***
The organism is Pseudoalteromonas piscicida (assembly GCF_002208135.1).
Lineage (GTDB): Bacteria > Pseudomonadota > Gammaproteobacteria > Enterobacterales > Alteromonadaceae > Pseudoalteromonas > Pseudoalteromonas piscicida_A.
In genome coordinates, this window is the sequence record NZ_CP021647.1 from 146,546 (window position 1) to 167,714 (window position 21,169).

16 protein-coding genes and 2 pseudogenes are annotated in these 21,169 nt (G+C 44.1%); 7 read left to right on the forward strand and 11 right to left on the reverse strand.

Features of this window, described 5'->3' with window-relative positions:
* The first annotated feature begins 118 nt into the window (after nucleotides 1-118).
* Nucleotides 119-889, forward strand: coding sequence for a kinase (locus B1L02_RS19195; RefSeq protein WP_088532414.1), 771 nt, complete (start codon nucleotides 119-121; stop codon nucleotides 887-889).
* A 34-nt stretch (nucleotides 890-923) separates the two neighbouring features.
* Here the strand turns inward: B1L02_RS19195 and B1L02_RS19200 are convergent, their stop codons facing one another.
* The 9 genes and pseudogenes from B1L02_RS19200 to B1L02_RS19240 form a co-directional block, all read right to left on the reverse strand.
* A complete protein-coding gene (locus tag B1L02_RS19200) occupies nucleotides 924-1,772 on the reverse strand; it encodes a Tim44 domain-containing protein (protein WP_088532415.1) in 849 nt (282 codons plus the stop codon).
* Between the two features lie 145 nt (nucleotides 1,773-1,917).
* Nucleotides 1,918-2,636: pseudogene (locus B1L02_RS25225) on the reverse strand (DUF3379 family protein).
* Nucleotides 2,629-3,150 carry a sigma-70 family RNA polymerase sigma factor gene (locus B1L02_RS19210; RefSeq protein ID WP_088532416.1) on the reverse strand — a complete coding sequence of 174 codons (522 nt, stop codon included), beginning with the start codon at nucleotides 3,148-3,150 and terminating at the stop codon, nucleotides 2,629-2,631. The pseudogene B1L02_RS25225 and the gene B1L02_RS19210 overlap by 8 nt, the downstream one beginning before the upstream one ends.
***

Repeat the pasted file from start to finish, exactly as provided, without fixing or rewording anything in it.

The organism is Pseudoalteromonas piscicida (assembly GCF_002208135.1).
Lineage (GTDB): Bacteria > Pseudomonadota > Gammaproteobacteria > Enterobacterales > Alteromonadaceae > Pseudoalteromonas > Pseudoalteromonas piscicida_A.
In genome coordinates, this window is the sequence record NZ_CP021647.1 from 146,546 (window position 1) to 167,714 (window position 21,169).

16 protein-coding genes and 2 pseudogenes are annotated in these 21,169 nt (G+C 44.1%); 7 read left to right on the forward strand and 11 right to left on the reverse strand.

Features of this window, described 5'->3' with window-relative positions:
* The first annotated feature begins 118 nt into the window (after nucleotides 1-118).
* Nucleotides 119-889, forward strand: coding sequence for a kinase (locus B1L02_RS19195; RefSeq protein WP_088532414.1), 771 nt, complete (start codon nucleotides 119-121; stop codon nucleotides 887-889).
* A 34-nt stretch (nucleotides 890-923) separates the two neighbouring features.
* Here the strand turns inward: B1L02_RS19195 and B1L02_RS19200 are convergent, their stop codons facing one another.
* The 9 genes and pseudogenes from B1L02_RS19200 to B1L02_RS19240 form a co-directional block, all read right to left on the reverse strand.
* A complete protein-coding gene (locus tag B1L02_RS19200) occupies nucleotides 924-1,772 on the reverse strand; it encodes a Tim44 domain-containing protein (protein WP_088532415.1) in 849 nt (282 codons plus the stop codon).
* Between the two features lie 145 nt (nucleotides 1,773-1,917).
* Nucleotides 1,918-2,636: pseudogene (locus B1L02_RS25225) on the reverse strand (DUF3379 family protein).
* Nucleotides 2,629-3,150 carry a sigma-70 family RNA polymerase sigma factor gene (locus B1L02_RS19210; RefSeq protein ID WP_088532416.1) on the reverse strand — a complete coding sequence of 174 codons (522 nt, stop codon included), beginning with the start codon at nucleotides 3,148-3,150 and terminating at the stop codon, nucleotides 2,629-2,631. The pseudogene B1L02_RS25225 and the gene B1L02_RS19210 overlap by 8 nt, the downstream one beginning before the upstream one ends.